Inspiring Young Readers

posted on 11 Aug 2015

The Dwindling Party by Edward Gorey

Can anyone resist a pop-up book? Not me. Especially when the pop-up illustrates a slight verse from the twisted imagination of Edward Gorey, the American illustrator and tale-teller who embodies the dark side of American Gothic. Gorey is often thought of as a children's author but I think that is a substantial misunderstanding of what Gorey is all about - his work isn't aimed at people of a particular age but at people with a specific sideways take on reality. He invites you to share his malicious glee at the terrible fates that await us all in the land somewhere between dream, reality and wish-fulfilment. 

The Dwindling Party tells the story of the MacFizzet family who pay a visit to the Hickyacket Hall - something that looks like a traditional British stately house. As the family enter the grounds the first of them is whisked off to a grizzly end and each member of the family falls prey to the monsters of the forest and the lake. Ultimately all of them meet their end except for the very youngest - Neville - who turns out to be something of a philosopher:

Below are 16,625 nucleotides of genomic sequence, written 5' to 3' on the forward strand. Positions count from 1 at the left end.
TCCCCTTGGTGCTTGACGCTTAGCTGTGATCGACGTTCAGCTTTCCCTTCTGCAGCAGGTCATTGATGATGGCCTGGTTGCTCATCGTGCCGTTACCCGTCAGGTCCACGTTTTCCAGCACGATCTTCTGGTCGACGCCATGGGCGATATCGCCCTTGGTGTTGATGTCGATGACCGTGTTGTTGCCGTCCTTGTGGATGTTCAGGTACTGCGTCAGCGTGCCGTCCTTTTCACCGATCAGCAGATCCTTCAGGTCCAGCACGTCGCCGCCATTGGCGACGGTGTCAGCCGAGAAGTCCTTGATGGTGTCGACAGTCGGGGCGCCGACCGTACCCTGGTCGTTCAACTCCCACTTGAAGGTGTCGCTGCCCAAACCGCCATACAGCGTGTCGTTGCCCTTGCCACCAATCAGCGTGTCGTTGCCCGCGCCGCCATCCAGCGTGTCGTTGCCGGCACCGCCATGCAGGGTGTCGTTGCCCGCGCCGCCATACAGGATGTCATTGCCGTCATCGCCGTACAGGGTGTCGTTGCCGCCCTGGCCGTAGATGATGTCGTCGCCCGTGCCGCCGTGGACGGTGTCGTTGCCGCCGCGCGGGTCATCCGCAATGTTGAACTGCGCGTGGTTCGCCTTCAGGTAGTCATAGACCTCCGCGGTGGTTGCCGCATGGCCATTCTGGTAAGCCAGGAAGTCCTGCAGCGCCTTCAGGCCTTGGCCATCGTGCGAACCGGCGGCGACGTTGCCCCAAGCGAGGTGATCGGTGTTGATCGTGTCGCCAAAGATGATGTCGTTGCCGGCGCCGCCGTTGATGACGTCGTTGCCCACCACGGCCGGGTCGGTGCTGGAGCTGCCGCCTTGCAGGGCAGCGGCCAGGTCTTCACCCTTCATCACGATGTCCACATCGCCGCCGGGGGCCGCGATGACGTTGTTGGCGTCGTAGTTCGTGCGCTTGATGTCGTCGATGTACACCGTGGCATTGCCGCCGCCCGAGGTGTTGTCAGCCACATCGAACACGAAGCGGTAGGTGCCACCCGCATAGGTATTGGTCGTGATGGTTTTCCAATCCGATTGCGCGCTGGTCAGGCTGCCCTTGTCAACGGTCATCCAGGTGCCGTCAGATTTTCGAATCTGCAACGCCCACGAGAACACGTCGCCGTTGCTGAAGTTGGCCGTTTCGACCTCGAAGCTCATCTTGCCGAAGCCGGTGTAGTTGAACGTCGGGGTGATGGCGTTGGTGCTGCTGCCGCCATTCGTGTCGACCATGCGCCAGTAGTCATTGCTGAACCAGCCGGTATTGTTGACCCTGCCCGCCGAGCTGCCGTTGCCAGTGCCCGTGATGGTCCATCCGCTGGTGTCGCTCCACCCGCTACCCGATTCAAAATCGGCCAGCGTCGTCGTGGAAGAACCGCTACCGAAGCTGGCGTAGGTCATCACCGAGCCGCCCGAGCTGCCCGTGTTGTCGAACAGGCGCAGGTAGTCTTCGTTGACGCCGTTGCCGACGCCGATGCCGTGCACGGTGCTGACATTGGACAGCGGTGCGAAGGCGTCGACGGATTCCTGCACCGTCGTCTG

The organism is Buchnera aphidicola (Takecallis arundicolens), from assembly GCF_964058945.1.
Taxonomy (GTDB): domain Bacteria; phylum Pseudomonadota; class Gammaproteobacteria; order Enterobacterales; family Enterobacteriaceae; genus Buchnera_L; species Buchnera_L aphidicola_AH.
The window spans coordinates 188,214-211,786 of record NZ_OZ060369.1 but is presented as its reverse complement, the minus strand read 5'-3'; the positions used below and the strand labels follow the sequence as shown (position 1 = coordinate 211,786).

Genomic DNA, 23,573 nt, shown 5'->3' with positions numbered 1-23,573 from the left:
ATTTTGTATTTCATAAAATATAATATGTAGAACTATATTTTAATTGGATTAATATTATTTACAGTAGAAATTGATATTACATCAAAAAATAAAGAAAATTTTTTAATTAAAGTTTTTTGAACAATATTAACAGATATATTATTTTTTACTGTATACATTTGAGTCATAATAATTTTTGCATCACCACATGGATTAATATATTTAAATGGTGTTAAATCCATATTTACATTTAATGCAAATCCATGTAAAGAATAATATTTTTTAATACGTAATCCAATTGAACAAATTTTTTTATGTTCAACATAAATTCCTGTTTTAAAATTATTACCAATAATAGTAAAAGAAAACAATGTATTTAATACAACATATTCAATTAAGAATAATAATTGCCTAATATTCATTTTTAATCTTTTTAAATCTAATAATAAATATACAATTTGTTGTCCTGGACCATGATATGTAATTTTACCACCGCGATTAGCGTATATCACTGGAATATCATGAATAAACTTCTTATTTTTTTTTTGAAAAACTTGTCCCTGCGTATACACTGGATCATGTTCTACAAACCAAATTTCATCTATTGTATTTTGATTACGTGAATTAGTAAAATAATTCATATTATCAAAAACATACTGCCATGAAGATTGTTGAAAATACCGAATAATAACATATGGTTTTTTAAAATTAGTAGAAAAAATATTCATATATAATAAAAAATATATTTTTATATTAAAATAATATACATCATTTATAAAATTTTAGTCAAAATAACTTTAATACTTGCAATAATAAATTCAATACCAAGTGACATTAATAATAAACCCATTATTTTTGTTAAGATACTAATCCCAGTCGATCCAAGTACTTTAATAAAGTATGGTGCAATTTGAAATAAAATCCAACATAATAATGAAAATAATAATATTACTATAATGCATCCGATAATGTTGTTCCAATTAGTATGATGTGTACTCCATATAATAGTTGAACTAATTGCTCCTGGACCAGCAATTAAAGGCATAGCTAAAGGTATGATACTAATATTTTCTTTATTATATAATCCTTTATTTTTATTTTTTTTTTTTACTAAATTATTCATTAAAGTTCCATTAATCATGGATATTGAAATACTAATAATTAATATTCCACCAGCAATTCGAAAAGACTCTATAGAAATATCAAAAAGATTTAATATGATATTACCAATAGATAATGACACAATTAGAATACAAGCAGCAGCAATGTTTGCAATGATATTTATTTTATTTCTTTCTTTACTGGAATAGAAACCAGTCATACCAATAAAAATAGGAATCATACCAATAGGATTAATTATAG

And so the MacFizzets, they vanish forever,

At least each and every last one of the rest

Except for small Neville - who said : 'Well I never!

But then. I expect it was all for the best.

The paper engineering of this book is proficient without being outstanding but big special effects are not really the point here. Gorey belongs to the same tradition as Edward Lear or Lewis Carroll except he lives in the shadows of that world and records those things only seen out of the corner of your eye as he waits for the unsuspecting to venture into the unlit corners of the room.


Terry Potter

August 2015